The Summer Palace

The Summer Palace The Summer Palace is the third volume in a fantasy trilogy known as the Annals of the Chosen. The first two are The Wizard Lord and The Ninth Talisman, and all three are available in trade paperback and ebook.

The Summer Palace was published in hardcover in June 2008 -- ISBN 978-0-7653-1028-6, cover price $25.95, now out of print. The mass-market paperback was published in August 2009, ISBN 978-0-7653-4903-3, and is also out of print. 'm not sure about a trade paperback edition. The ebook appeared in April 2010 and is are still available. (See links in left-hand column.)

An audiobook, read by Sean Saavedra, is now available.

The cover art, by Raymond Swanland, is to the right. Click on the image for a closer look. The forthcoming audiobook will use different art, as I don't have the rights to the original.

Originally "The Summer Palace" was going to be the title of the second volume in the series, and the third was going to be The Ninth Talisman. They switched. Believe me, it works better this way.

This is the story of Sword, one of the Chosen Heroes who are charged with destroying any Wizard Lord who exceeds his rightful authority. In the two previous volumes we've seen the Chosen defeat one Dark Lord, but a new Wizard Lord may have changed the rules.

The Summer Palace picks up immediately after the end of The Ninth Talisman left off, with the Chosen Swordsman... well, I can't really tell you without spoiling The Ninth Talisman. Let's just say it's Sword's further adventures and wraps up the story.

Here's a brief excerpt I hope won't give away anything surprising:

The Summer Palace

by Lawrence Watt-Evans

excerpt from Chapter Fifteen

An hour later he found himself approaching the edge on his hands and knees, so that the howling wind could not blow him over the precipice. He watched great swirling plumes of snow blow out from the cliff-top, like white-speckled spiraling banners a hundred feet long, gleaming in the moonlight, and he knew that if he were to stand too close he would be swept off the edge as well.

He, however, would not glitter and swoop gracefully in the night air; instead he would tumble down the cliffs to a horrible painful death.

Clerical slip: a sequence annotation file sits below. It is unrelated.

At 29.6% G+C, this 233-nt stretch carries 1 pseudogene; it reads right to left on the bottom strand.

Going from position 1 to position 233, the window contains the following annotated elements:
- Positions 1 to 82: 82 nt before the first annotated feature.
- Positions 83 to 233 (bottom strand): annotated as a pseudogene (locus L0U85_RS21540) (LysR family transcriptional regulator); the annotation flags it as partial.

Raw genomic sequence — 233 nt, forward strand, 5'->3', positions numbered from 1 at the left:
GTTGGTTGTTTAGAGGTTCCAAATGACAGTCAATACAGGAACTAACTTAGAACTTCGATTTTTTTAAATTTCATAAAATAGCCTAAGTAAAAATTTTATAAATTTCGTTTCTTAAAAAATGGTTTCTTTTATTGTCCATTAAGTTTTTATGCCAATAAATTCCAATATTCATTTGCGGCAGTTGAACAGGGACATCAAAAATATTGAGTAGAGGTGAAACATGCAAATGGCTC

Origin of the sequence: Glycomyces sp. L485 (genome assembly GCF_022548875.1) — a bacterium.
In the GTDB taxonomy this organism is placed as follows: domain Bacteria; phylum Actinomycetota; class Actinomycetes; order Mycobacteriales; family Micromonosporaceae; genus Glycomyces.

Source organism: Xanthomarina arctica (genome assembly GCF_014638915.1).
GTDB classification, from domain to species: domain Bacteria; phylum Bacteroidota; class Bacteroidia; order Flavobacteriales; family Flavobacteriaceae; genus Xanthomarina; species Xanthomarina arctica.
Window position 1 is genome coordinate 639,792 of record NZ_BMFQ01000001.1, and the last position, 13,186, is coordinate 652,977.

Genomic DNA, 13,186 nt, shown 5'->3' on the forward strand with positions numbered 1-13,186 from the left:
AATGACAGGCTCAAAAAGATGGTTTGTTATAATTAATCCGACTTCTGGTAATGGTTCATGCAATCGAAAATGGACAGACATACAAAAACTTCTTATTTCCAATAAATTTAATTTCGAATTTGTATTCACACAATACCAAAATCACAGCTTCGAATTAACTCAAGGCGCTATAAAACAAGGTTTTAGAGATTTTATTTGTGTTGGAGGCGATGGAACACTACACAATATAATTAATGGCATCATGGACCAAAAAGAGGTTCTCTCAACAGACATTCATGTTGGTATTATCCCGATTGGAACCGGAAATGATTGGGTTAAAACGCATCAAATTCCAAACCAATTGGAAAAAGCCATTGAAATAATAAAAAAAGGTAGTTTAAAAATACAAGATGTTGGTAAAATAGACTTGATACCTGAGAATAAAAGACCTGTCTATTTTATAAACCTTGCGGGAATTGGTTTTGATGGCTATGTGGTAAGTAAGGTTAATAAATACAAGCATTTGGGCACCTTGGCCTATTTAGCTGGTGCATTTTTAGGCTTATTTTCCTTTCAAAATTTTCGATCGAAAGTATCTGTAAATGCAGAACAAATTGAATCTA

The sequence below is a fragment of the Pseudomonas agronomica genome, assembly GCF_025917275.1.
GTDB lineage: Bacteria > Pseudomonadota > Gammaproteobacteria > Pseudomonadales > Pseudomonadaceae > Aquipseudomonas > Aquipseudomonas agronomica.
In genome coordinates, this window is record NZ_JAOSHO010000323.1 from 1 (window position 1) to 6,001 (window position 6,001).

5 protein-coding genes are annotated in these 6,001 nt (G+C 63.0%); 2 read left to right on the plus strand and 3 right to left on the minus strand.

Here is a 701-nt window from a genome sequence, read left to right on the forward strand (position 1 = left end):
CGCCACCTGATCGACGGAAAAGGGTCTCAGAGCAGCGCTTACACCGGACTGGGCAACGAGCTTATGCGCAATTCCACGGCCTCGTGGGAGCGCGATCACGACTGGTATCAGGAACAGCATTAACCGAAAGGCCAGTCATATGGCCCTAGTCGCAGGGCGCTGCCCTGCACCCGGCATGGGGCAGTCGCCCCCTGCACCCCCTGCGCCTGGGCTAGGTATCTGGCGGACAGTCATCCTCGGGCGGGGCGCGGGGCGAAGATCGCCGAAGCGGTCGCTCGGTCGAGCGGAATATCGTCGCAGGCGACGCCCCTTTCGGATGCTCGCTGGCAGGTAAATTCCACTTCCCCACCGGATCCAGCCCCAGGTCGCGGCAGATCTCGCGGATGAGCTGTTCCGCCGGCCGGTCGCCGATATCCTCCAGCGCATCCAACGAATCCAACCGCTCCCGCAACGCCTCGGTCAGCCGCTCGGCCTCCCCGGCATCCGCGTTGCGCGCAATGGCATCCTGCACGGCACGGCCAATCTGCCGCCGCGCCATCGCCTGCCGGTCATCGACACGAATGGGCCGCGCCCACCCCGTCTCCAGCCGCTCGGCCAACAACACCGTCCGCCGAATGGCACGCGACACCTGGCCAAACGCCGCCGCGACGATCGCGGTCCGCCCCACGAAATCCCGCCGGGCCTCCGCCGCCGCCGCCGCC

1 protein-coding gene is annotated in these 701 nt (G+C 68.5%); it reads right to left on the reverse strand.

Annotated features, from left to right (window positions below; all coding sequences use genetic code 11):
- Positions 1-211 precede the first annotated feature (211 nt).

He fell to his belly and crept forward through the snow, so low to the ground that each time he brought up a knee the opposite end of the spear on his back would slap against the snow to the side. Despite this, in time he found himself peering over the top of that final snowbank.

He could not look straight down; there was no way to safely get that close to the edge. Instead he was looking along the curve of the cliff-face, toward where the trail doubled back on itself two miles south and half a mile down from where he lay.

He blinked snow from his eyes and squinted, trying to interpret what he saw in the colorless moonlight. At first the white and gray and black seemed mere meaningless lines and shapes, but at last he managed to resolve the image into stone, snow, and ice. He found the trail, and followed it with his gaze.

The path was not lost beneath drifting snow, as he had feared; snow had not clung to the sheer cliffs and piled up on the trail. No, it was worse.

It was covered in ice.

He could see how it would happen; the afternoon sun shining on the snow-pack atop the cliffs produced a thin trickle of melt-water, which ran down the cliffs and pooled on the first horizontal surface it struck -- which would usually be the trail. And there most of it froze again, building up over time into the thick sloping layer of slick gray ice he now saw shimmering glassily in the moonlight.

The entire route down the cliff was utterly impassable. He could not possibly hope to climb down mile upon mile of ice without sooner or later slipping over the edge and plummeting to a bloody death.

Whether going down to Winterhome to confront the Wizard Lord was a good idea or not no longer mattered. It wasn't possible. He was trapped in the Uplands until that ice melted in the spring thaw.

He was trapped -- and he didn't have enough food.

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